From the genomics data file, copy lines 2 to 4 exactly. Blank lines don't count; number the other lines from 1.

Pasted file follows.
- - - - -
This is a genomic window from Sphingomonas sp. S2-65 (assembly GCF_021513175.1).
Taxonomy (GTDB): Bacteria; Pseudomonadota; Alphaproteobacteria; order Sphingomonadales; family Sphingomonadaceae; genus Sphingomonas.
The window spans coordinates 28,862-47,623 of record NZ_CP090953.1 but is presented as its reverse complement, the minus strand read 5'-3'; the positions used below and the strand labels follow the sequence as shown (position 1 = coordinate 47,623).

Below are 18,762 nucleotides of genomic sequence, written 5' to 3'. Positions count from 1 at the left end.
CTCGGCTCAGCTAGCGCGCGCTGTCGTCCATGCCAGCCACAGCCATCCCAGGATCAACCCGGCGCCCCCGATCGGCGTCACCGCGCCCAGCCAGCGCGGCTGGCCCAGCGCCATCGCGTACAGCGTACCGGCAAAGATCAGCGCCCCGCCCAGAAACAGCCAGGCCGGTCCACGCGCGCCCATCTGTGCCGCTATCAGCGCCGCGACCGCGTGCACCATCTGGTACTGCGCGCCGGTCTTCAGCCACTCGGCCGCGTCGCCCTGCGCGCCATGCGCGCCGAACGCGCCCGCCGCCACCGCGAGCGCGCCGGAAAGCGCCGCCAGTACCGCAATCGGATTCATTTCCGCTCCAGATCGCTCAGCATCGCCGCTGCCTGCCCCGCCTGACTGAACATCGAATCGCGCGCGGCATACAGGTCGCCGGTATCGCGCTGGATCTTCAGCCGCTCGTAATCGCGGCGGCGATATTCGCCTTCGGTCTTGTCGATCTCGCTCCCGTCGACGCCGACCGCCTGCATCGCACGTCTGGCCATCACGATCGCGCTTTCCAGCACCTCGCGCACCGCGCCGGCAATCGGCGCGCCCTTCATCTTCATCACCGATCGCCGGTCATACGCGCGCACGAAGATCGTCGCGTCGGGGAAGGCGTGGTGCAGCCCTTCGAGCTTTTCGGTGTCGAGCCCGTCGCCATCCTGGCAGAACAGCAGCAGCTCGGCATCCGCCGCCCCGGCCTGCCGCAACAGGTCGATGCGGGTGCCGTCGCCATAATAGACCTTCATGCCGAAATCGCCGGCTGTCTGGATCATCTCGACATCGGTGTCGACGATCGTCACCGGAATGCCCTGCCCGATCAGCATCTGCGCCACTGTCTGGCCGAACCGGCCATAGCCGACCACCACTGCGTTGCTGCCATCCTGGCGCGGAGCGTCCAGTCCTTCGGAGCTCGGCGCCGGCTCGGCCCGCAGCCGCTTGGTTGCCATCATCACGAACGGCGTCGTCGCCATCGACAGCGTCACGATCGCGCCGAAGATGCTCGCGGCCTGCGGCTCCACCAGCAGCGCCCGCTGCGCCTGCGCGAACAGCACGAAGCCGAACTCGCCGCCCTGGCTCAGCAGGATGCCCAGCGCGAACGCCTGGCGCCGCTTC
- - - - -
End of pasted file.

Taxonomy (GTDB): Bacteria; Pseudomonadota; Alphaproteobacteria; order Sphingomonadales; family Sphingomonadaceae; genus Sphingomonas.
The window spans coordinates 28,862-47,623 of record NZ_CP090953.1 but is presented as its reverse complement, the minus strand read 5'-3'; the positions used below and the strand labels follow the sequence as shown (position 1 = coordinate 47,623).

Below are 18,762 nucleotides of genomic sequence, written 5' to 3'. Positions count from 1 at the left end.